April Chartrand is a fiberalchemist who wrote a book called Angel's Destiny: A Novel Story of Poems & Illustrations and received her own day in 1997 -- April Chartrand Day -- courtesy of former Mayor Willie Brown. You might feel like you just stepped into the Museum of Jurassic Technology, but don't: A fiberalchemist is simply an artist who transmutes "baser matter or materials composed of fiber filaments into pieces of art" (according to Chartrand). Her multi-genre book does indeed contain poems and prose and art (but no novel, alas), and Willie Brown is the guy who ran this place before the handsome one (1996-2004, for those new to the city). Today, we're concerned with Chartrand's curiously named Fiberalchemy, in the form of the exhibit titled Treasured Cigar Box. We know we have you: Art that uses cigar boxes is irresistible on many levels. But Chartrand kicks the cigar-box genre up a few notches, linking tobacco, a major export of the New World, to the colonial slave trade and the global trading companies that profited by exploiting African slaves. Her boxes come across as totems from another time, ritual containers filled with all manner of evocative materials (keys, coins, and currencies from various countries, miniature skeletons, jewelry, beads, precious stones) arranged into haunting, mysterious tableaus -- not unlike something you might see in the Museum of Jurassic Technology, to be honest.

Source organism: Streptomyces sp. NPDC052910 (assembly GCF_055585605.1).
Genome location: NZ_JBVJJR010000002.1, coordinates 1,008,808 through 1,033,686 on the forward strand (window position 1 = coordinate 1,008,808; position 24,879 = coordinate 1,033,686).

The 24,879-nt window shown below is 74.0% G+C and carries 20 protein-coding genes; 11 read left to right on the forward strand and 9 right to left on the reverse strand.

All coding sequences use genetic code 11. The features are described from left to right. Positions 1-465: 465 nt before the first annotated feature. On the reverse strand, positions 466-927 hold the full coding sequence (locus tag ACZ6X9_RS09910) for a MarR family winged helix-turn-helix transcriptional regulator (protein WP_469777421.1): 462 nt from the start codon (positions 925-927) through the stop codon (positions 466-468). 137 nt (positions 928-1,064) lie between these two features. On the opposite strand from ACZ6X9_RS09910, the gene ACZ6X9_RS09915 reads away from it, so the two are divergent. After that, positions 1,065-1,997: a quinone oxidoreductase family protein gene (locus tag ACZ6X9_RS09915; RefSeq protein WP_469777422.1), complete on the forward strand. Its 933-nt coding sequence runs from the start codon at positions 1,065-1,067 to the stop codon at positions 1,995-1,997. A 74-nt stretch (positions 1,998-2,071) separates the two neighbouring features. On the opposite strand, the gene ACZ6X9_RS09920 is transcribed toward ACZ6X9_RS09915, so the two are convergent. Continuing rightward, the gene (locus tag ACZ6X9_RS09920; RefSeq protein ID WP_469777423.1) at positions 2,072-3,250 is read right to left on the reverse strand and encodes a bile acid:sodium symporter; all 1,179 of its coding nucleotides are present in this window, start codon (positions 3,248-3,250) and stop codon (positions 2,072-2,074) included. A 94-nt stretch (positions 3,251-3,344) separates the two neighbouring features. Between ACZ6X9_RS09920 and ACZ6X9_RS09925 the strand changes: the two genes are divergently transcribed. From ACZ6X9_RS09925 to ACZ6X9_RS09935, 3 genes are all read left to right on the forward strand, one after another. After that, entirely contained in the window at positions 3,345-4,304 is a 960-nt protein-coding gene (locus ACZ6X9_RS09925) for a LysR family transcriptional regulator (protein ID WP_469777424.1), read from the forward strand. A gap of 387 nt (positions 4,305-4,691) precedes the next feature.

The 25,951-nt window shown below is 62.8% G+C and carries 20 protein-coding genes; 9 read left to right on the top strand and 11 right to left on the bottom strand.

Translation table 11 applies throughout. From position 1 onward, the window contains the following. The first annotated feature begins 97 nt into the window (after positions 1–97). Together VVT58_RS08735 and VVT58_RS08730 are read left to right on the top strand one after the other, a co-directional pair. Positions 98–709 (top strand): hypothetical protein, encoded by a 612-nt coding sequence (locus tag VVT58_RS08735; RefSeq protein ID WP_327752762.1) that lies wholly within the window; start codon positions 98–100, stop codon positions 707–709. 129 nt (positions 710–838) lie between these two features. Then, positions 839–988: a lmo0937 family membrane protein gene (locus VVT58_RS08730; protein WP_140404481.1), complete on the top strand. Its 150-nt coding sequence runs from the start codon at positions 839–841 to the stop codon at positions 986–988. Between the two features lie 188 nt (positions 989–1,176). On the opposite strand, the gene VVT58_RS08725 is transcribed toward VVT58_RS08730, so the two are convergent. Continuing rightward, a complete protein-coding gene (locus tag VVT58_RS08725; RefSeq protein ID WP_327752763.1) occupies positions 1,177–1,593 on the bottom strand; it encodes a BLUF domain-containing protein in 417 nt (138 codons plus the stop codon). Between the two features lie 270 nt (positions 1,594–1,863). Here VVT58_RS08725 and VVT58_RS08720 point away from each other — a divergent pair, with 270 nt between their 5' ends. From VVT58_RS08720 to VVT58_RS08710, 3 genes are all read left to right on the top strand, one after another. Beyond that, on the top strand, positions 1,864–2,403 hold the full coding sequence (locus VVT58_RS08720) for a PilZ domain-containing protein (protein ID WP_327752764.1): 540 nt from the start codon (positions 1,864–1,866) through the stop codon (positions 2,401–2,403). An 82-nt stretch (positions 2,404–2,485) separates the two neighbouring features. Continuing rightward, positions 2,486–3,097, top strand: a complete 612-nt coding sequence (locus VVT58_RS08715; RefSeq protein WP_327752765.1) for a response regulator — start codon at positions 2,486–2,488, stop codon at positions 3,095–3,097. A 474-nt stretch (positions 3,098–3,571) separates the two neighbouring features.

June 23-Aug. 23, 2012